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Psychother Psychosom. 2004 Mar-Apr;73(2):92-100.

Communicating with alexithymic and non-alexithymic patients: an experimental study of the effect of psychosocial communication and empathy on patient satisfaction.

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Department of Behavioural Sciences in Medicine, University of Oslo, Oslo, Norway.



Previous studies have shown that alexithymia is associated with a wide range of somatic and psychiatric conditions. The aim of this study was to investigate experimentally how psychosocial communication and empathic response from the physician affects satisfaction in alexithymic and non-alexithymic patients.


Seven physicians and 65 female patients from a fibromyalgia patient association participated in the study. The Toronto Alexithymia Scale (TAS-20) was used to categorise patients as alexithymic or non-alexithymic. Patients also completed questionnaires regarding trait anxiety and satisfaction with their consultation. Physicians were instructed to differentiate their communication in terms of both psychosocial matters and empathic response. The content of the consultation was analysed using the Roter Interactional Analysis System.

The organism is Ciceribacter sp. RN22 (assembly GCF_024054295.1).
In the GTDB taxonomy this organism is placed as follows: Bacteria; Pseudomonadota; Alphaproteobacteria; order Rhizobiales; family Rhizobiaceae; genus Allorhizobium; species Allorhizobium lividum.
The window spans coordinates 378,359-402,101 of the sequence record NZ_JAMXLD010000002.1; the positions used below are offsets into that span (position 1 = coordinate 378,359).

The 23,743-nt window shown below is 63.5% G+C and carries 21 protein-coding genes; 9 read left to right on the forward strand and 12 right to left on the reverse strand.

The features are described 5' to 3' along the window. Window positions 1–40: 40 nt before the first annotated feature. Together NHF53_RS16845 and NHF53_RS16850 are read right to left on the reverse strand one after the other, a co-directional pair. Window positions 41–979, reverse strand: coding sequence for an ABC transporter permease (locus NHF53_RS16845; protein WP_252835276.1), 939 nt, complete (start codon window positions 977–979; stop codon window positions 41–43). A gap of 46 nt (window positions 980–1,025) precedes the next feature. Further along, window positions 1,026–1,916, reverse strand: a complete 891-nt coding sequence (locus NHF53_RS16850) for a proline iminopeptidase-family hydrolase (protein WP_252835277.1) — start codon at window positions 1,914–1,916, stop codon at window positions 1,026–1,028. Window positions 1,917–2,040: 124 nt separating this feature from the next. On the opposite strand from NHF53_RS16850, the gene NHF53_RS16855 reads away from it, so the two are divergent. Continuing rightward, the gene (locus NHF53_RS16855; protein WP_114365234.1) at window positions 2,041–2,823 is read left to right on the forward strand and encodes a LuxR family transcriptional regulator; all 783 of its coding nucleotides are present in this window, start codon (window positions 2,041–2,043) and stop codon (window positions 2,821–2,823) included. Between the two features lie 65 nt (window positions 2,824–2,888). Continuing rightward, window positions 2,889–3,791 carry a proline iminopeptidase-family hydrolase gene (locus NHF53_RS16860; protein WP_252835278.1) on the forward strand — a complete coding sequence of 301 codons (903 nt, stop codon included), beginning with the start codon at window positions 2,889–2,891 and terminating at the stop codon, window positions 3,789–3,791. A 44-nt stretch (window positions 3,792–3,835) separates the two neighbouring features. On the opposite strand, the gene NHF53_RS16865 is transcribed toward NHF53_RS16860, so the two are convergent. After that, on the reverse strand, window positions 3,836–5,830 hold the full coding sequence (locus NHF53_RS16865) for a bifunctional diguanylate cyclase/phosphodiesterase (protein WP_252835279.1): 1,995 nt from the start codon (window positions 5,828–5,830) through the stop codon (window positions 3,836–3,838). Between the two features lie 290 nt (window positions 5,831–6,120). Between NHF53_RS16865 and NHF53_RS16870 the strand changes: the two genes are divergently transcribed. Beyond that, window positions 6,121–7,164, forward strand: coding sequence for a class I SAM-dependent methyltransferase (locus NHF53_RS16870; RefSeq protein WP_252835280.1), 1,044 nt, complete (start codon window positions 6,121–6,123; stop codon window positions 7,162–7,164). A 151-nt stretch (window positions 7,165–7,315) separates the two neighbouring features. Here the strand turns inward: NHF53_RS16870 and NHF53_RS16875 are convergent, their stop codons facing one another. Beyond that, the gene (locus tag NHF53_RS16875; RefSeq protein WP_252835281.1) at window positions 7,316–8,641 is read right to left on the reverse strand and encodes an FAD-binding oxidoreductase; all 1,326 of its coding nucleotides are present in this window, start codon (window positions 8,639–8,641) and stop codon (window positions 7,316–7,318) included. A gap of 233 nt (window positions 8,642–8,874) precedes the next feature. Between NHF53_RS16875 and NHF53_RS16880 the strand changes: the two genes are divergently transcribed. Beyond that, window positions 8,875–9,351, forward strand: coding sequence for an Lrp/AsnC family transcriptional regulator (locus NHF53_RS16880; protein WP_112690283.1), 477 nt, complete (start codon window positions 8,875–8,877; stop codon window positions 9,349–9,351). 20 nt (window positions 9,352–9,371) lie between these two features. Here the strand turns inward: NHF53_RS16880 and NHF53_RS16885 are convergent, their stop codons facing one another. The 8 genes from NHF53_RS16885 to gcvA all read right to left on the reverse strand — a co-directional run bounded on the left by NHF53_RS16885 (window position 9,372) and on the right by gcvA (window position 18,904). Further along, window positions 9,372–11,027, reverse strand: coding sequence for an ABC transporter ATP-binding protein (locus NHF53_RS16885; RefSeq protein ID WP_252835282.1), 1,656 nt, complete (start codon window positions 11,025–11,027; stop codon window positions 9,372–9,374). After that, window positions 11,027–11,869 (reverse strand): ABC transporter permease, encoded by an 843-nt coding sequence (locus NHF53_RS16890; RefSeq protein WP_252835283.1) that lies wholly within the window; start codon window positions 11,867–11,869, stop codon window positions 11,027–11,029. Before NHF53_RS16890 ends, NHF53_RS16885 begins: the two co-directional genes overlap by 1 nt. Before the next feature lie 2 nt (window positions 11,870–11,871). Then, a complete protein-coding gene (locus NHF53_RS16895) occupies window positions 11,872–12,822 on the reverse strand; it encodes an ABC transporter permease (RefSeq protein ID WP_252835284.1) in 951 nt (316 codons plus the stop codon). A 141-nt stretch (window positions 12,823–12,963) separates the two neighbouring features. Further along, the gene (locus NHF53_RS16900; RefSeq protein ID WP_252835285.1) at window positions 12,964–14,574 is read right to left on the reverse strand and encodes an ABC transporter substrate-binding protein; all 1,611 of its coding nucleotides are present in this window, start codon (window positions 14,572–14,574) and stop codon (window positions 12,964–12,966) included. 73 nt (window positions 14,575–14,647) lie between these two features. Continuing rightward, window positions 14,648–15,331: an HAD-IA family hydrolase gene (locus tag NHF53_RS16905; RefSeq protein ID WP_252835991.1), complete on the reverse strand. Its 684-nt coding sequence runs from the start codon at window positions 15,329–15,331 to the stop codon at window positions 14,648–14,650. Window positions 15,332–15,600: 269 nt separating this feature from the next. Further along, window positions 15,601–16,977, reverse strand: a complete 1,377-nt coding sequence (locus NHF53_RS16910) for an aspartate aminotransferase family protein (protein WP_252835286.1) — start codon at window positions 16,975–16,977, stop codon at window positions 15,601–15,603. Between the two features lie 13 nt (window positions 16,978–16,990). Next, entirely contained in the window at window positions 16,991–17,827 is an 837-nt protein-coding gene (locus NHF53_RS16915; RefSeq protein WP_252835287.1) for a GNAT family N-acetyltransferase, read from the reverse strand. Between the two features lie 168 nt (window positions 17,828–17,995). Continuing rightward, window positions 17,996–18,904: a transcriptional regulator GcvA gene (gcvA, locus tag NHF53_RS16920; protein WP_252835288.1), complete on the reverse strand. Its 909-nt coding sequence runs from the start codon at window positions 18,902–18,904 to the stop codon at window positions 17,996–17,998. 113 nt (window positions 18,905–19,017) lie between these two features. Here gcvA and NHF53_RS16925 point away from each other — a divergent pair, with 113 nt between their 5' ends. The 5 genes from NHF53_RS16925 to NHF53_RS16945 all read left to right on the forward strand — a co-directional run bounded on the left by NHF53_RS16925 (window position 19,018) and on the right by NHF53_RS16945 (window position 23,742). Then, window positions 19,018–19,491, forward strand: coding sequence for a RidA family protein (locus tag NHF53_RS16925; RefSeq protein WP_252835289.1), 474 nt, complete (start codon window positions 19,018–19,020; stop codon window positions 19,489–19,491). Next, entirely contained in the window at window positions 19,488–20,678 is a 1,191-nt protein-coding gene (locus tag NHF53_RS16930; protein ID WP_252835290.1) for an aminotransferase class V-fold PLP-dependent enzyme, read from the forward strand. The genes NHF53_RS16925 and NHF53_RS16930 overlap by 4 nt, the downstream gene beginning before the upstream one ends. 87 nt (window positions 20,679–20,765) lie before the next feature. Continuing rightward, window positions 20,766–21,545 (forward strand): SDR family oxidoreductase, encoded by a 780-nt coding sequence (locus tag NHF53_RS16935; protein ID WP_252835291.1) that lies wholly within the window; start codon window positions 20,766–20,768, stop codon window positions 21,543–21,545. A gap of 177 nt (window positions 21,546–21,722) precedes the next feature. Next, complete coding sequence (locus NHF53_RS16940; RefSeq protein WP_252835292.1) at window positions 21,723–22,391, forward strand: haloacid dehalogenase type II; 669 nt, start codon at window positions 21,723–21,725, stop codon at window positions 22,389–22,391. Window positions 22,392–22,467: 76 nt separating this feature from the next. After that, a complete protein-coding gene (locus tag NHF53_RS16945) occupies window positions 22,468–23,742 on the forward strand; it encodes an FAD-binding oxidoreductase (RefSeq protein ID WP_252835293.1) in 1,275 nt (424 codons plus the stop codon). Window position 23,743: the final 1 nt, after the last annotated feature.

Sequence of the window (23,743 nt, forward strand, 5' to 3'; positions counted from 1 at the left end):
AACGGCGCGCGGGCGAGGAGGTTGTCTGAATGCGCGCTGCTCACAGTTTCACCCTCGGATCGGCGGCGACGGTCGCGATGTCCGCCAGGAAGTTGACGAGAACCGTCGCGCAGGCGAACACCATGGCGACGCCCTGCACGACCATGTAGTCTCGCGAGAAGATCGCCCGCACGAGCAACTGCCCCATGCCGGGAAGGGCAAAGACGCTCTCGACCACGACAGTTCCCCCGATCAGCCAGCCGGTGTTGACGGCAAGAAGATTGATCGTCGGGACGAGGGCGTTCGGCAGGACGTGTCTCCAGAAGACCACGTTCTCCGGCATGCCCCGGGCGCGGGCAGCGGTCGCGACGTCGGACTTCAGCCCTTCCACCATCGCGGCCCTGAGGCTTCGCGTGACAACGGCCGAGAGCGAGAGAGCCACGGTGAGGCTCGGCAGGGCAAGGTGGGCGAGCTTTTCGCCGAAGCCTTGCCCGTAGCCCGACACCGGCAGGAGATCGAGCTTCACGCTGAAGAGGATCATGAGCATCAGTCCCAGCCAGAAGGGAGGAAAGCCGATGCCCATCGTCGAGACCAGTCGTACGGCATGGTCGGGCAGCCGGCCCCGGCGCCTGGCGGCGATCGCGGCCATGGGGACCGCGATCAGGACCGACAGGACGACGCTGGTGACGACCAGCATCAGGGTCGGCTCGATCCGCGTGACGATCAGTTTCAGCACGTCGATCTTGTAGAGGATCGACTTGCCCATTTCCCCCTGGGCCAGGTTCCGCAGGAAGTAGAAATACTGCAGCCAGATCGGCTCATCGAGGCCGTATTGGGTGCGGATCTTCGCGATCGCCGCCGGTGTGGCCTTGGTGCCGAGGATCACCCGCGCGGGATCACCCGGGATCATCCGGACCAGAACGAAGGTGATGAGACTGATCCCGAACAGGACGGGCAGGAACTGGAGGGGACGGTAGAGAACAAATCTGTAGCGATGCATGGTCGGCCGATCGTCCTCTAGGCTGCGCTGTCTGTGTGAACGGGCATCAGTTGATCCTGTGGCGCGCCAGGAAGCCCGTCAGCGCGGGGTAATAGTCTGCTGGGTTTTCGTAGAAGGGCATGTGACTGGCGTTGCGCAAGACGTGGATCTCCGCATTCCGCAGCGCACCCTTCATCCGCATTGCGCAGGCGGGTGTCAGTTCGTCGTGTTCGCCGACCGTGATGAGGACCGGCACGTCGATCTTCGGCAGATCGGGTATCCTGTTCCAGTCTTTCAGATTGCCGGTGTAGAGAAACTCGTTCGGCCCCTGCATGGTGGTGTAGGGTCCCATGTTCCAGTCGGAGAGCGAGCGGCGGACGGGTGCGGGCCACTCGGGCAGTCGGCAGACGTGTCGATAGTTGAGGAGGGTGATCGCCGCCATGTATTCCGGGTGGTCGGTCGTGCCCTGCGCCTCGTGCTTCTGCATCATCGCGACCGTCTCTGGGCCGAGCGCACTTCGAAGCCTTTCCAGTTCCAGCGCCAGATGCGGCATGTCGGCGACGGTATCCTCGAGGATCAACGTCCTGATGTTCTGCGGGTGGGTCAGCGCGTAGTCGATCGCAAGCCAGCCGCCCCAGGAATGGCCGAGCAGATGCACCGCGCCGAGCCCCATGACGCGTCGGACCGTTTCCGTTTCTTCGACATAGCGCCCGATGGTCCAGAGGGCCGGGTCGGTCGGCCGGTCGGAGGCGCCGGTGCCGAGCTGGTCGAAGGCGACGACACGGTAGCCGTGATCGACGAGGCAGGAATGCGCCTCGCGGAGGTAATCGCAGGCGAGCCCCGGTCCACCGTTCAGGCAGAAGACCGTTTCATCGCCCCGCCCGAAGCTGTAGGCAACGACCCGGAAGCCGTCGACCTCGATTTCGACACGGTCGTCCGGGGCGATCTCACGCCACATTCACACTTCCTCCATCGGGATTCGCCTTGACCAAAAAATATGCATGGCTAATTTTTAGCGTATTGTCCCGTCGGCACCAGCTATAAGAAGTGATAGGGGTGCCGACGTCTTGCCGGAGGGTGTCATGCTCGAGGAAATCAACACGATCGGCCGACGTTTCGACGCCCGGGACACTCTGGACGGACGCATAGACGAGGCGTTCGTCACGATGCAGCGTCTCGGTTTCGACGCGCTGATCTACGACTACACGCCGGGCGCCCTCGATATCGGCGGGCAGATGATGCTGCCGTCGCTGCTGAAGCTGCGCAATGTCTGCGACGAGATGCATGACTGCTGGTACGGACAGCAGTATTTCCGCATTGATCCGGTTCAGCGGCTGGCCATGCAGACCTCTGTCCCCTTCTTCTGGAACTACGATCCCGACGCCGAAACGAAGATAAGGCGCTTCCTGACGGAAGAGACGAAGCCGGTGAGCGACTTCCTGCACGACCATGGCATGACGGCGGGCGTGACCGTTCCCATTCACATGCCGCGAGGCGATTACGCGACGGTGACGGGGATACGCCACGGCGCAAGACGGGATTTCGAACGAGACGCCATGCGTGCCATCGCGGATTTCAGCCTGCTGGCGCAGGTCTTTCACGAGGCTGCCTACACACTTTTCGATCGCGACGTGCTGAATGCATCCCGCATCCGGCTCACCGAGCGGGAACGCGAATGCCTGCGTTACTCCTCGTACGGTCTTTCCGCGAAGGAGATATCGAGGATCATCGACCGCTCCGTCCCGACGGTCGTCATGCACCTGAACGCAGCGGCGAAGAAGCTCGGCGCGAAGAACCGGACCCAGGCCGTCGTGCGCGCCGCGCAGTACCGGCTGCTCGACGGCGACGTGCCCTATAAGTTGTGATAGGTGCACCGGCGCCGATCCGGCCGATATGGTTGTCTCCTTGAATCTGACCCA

Regression analyses revealed that alexithymic patients were significantly more satisfied when they received a greater empathic response from the physician. Non-alexithymic patients, however, were more satisfied when the consultation was of longer duration. Psychosocial communication did not have any statistically significant effect on satisfaction in either of the two subgroups.


Verbalised empathic response from the physician may be crucial for the alexithymic patient's post-consultation satisfaction and may thereby become the basis for a solid treatment alliance. The validity of this hypothesis should be tested in different clinical settings and with different patient populations. Future research on alexithymic patients' response to psychosocial communication may benefit from determining to what extent this communication is concerned with general distress or more complex emotional phenomena.

[Indexed for MEDLINE]

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